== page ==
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Teen charged with distributing child porn after tweeting nude selfies

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Ever since hormone-fueled teens got their hands on smartphones, authorities have been trying to prevent their sexts from being widely disseminated on the Internet.

In their efforts to dissuade teens from taking naughty selfies and posting them online, the police department in James City County, Va. is taking a rather aggressive approach: they’re charging a local 16-year-old who posted nude selfies on Twitter with child pornography distribution.

Police in James City County, Va. say that the 16-year-old posted the nude pictures on Twitter around Jan. 30, and that the photos were also distributed to a handful of male classmates. After police received an anonymous tip about the photos, they notified the girl’s school and charged her with one count of child pornography distribution, due to what police refer to as the “lewdness” of the photos.

According to James City County Police representative Stephanie Williams-Ortery, who spoke to local news station WAVY 10, the girl will most likely be forced to attend a court-mandated sexting education program, and will not be registered as a sex offender due to her juvenile status.

But it’s possible that she could face charges in criminal court for distributing the photos, and might even be forced to serve jail time (the mandatory minimum sentence for distribution of pornography in the United States is 5 years jail time).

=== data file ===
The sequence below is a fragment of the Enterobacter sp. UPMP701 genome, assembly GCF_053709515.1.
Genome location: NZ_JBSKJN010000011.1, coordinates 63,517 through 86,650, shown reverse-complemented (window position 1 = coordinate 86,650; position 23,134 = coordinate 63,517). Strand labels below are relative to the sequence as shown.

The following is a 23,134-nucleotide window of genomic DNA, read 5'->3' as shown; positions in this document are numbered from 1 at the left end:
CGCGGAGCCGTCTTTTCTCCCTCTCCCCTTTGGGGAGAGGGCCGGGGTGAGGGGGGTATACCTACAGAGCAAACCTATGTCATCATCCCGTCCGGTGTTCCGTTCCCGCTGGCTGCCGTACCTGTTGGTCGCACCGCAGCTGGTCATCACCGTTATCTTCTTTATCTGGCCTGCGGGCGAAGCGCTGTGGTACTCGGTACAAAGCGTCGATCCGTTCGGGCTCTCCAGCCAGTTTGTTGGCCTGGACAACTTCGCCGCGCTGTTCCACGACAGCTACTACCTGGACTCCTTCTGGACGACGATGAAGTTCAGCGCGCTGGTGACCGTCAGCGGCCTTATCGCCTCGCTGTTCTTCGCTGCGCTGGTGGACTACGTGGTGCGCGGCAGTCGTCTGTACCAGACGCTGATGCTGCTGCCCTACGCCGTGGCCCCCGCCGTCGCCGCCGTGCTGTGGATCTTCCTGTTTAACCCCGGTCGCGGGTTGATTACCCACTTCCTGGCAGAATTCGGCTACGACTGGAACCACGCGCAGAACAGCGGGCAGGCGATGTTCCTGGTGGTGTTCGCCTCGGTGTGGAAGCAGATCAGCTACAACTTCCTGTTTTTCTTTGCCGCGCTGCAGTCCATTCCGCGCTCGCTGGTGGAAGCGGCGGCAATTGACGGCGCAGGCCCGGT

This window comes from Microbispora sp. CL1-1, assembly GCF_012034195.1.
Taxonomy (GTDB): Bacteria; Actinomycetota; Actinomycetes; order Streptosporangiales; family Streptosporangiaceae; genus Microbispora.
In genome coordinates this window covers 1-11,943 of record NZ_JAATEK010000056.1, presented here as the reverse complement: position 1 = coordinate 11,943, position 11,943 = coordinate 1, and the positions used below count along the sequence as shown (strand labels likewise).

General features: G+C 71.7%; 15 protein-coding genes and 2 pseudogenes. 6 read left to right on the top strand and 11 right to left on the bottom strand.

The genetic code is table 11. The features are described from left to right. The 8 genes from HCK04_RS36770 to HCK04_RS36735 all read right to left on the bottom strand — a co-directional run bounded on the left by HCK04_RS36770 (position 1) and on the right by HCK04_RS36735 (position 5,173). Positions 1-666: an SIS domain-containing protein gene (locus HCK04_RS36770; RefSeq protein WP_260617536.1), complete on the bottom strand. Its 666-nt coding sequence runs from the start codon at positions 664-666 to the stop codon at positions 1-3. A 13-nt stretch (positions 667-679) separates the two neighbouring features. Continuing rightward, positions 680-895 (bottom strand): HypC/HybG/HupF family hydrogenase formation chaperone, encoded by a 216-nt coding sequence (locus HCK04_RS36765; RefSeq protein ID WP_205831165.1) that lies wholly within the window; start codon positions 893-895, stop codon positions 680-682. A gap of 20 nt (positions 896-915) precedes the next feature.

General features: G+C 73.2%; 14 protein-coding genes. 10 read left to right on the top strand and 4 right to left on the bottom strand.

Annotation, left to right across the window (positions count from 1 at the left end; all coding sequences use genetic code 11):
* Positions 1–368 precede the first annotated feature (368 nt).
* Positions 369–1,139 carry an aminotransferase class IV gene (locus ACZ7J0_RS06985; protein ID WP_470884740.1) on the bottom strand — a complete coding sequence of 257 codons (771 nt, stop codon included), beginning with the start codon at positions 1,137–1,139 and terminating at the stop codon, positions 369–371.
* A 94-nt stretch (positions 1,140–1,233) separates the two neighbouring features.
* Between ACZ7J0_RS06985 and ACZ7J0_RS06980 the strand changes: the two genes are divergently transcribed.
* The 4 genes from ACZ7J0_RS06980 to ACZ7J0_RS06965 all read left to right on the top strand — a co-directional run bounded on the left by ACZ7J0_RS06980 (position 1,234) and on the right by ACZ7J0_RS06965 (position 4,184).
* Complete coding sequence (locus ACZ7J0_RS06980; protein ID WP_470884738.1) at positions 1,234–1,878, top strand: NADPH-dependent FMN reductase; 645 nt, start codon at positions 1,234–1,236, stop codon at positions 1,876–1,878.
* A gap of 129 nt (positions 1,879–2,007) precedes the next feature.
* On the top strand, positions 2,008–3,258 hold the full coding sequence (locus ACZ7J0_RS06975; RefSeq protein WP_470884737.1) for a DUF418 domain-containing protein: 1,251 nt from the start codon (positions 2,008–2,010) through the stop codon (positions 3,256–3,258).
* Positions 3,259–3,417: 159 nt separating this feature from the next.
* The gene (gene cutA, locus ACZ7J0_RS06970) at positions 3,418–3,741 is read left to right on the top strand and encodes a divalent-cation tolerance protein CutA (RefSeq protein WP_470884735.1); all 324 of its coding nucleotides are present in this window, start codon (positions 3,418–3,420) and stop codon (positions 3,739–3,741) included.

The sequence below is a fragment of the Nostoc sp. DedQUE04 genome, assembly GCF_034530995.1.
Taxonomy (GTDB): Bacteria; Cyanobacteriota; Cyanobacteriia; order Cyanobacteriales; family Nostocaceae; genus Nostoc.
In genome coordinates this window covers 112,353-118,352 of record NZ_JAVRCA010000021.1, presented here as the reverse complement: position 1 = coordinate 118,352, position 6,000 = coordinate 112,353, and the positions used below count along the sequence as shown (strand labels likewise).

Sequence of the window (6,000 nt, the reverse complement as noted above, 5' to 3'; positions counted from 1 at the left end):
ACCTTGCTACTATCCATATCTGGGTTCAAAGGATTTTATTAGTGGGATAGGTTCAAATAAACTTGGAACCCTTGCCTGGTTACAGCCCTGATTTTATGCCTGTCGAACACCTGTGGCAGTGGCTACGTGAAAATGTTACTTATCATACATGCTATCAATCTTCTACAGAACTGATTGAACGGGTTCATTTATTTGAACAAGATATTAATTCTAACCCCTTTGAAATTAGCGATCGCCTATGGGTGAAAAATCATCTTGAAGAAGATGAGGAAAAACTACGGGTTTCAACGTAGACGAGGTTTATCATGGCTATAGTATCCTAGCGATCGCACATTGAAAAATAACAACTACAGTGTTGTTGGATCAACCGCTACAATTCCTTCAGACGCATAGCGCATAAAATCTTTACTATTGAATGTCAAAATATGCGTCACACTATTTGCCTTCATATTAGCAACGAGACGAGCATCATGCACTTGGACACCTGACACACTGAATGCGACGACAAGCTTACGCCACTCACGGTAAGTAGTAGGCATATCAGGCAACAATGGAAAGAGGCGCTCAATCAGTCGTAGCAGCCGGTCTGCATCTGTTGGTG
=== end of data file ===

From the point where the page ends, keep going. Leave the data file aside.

This is not the first time a teen’s sexting habits have led to child pornography charges. Last month, a Canadian teenager was convicted of child pornography possession and distribution after posting a nude photo of her boyfriend’s ex-girlfriend on Facebook, and a Halifax 14-year-old was arrested last year for posting a video of himself having (consensual) sex with his 15-year-old girlfriend.

Due to the harsh penalties of child pornography laws, as well as the youth of the defendants, many critics have argued that prosecuting minors for sexting is an “overzealous and inappropriate application of the criminal law,” as one civil rights attorney in Harrisburg Pa., where eight middle and high school students were charged with child porn possession last year, puts it. Advocates for stringent child pornography laws argue that prosecuting minors acts as a deterrent for other kids to avoid sexting themselves.

H/T WAVY | Photo by Pro Juventute/Flickr